Tar Heels turn Green blue in OT win over Hokies

Feb. 02, 2013 @ 05:11 PM

With the score tied and the nation’s leading scorer likely for the final shot of regulation, North Carolina’s coaching staff asked 6-foot-7 Reggie Bullock if he wanted to defend Virginia Tech’s Erick Green.

Dexter Strickland, Marcus Paige and Leslie Strickland — none taller than 6-foot-5 — had been brilliant all day against the 6-foot-4 point guard. But Bullock didn’t hesitate, forced Green into a shot that wasn’t very close, and North Carolina rolled in overtime, 72-60.

“He likes the step-back jump shots,” Strickland said. “So, it was a smart move on coach to put Reggie on him, because he’s 6-6, 6-7, and can get that length in there on defense.”

Green was averaging 25.5 points per game, had scored 21 or more in all but one of 20 games, and shot less than 42 percent in a game only twice. His bucket with 16:15 left gave VPI a 40-33 lead, but he proceeded to miss nine of his final 10 shots, only scoring with 90 seconds left in OT and the Tar Heels already having forged a seven-point cushion.

He also only managed one assist in the game’s final 21 minutes, finishing with 16 points and 7-for-21 shooting.

“Their post guys kind of built a wall against our guards, in particular Green, and didn’t let him get to the basket and drive it,” said Tech head coach James Johnson. “That’s where he gets most of his free throw attempts.”

He didn’t have any Saturday for the first time this year.

“I think they did great, especially the last shot of regulation,” said James Michael McAdoo, who led the Tar Heels with 22 points and 10 rebounds. “That’s all that mattered. Reggie said in the huddle, ‘I got Green.’ He really stepped up, locked him down.

“He’s the leading scorer in the nation, so the guy can play. They took that upon themselves and that really helped us win the game.”

In addition to the obvious threat Green gives Tech (11-10, 2-6 ACC), his tenacity without the ball is especially troublesome to defenses. His quickness allows him to start the offense, flash down to the low post and accelerate back out to the 3-point area, usually running a defender off multiple screeners.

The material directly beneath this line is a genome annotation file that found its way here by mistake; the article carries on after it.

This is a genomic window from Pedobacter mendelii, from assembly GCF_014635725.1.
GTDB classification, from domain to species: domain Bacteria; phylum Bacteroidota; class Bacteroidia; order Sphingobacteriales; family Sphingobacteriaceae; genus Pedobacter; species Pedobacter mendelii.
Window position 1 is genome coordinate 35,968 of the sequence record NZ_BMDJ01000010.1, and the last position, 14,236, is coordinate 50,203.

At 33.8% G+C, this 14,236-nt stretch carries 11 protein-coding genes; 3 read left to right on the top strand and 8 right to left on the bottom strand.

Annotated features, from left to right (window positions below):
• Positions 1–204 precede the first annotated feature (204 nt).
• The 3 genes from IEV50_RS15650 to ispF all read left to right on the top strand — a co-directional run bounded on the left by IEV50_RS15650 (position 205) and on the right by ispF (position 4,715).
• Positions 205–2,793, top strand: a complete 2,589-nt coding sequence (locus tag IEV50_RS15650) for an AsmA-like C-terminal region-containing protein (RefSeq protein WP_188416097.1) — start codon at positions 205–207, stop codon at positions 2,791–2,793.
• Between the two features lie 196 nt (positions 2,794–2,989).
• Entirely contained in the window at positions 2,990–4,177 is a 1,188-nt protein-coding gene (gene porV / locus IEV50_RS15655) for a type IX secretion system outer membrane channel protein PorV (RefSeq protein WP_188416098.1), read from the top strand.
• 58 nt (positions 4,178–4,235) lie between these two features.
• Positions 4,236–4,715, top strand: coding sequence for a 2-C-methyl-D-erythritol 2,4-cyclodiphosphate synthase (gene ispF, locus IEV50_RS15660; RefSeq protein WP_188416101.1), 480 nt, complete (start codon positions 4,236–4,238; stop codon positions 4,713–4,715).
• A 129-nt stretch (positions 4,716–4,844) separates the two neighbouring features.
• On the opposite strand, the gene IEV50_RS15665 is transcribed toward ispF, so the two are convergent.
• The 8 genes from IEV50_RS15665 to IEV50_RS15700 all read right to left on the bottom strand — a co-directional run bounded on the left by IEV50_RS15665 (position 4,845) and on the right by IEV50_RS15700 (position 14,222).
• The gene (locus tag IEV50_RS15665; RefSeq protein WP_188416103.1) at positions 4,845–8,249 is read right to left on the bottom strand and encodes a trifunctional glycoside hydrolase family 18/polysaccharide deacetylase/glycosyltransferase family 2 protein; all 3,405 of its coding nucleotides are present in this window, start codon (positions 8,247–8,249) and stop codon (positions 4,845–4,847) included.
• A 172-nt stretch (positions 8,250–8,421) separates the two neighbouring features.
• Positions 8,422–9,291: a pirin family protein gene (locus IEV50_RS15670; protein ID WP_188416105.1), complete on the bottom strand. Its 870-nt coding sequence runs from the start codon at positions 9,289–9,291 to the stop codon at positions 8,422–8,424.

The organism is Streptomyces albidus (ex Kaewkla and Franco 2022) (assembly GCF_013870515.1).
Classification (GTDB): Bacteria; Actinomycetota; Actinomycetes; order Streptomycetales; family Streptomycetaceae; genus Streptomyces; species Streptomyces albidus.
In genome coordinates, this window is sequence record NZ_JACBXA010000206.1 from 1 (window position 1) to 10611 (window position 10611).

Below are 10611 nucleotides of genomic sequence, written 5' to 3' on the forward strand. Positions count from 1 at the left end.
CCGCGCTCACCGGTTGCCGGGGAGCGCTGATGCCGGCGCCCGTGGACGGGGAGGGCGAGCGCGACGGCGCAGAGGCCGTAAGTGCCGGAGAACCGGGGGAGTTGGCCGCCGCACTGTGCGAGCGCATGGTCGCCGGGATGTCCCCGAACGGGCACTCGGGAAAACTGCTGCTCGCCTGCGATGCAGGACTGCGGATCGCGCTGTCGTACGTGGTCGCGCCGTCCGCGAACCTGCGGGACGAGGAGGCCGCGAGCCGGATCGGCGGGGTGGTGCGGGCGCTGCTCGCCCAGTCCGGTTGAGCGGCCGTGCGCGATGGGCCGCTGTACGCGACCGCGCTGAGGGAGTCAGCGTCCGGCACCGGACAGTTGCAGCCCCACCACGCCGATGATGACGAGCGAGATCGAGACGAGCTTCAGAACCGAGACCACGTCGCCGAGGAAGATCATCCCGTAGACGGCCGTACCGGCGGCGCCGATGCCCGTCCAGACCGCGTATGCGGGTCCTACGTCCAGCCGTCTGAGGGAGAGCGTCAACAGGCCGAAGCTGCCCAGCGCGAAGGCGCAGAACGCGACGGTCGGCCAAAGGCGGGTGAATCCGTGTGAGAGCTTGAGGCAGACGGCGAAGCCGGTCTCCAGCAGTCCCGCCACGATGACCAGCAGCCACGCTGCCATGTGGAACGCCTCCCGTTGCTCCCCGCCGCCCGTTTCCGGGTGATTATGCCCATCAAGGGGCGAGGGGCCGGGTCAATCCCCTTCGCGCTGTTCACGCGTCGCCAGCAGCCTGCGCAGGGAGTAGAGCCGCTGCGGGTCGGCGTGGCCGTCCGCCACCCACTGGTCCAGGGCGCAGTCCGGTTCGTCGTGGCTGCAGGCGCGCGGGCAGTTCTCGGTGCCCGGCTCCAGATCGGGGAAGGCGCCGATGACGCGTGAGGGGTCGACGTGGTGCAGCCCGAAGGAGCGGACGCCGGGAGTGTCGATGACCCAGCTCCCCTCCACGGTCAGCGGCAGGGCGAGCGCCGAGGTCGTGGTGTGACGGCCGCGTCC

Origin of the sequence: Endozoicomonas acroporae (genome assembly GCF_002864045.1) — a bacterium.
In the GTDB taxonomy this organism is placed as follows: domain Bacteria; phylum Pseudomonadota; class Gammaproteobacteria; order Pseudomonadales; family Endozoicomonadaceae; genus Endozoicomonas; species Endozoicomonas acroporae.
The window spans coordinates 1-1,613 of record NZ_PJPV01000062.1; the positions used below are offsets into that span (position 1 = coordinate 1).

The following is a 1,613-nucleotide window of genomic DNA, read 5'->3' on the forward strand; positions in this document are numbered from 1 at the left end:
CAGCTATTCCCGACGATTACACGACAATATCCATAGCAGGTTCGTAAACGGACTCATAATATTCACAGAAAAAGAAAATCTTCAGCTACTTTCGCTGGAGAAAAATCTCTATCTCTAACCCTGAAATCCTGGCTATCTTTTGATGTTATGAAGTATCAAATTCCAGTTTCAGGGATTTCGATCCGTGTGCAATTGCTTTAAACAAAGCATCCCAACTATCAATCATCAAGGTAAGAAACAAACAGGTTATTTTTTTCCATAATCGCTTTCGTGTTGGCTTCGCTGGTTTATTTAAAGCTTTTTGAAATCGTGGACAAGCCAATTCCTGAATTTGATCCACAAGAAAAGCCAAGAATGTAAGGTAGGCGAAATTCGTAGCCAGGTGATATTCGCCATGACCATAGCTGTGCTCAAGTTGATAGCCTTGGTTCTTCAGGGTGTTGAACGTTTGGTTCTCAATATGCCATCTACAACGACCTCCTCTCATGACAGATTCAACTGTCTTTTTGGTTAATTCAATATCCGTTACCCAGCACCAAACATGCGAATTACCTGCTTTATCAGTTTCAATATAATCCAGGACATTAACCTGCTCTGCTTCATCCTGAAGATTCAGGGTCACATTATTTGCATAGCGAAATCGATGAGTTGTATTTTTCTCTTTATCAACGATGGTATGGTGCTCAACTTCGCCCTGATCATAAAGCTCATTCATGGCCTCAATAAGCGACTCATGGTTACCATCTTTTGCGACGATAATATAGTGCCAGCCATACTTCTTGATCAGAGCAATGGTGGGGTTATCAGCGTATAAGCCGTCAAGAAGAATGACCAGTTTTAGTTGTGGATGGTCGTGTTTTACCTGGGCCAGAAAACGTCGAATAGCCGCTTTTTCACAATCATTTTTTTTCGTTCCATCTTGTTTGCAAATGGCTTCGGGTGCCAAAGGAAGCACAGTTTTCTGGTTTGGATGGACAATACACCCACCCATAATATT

Strickland said drills in practice for him to run through as many as four players prepared him. He said on-the-ball defense is his forte, while coaches stay on him “a lot” about his off-the-ball defense.
And he called Saturday his best defensive game.

“He’s always running, constantly moving around and they’re setting screens for him,” Bullock said of Green. “He’s tough to guard without the ball.”

“Nothing works against him because he’s really, really good,” said Tar Heels’ head coach Roy Williams, whose team climbed to 15-6, 5-3 in the ACC. “They set a lot of screens, they’re legal screens, they’re just hard to get through. I thought Dexter, Leslie and Reggie — Reggie has a little more size that can bother him.

“Everybody had to be aware of him. Our big guys, when they were guarding the screener, they had to be alert and in a stance. We were lucky, too, because he missed some shots that he normally makes. Sixteen points for him is not his average, but I feel good about the job we did. He’s hard, hard to guard.”

Contact the writer at awooten@hendersondispatch.com.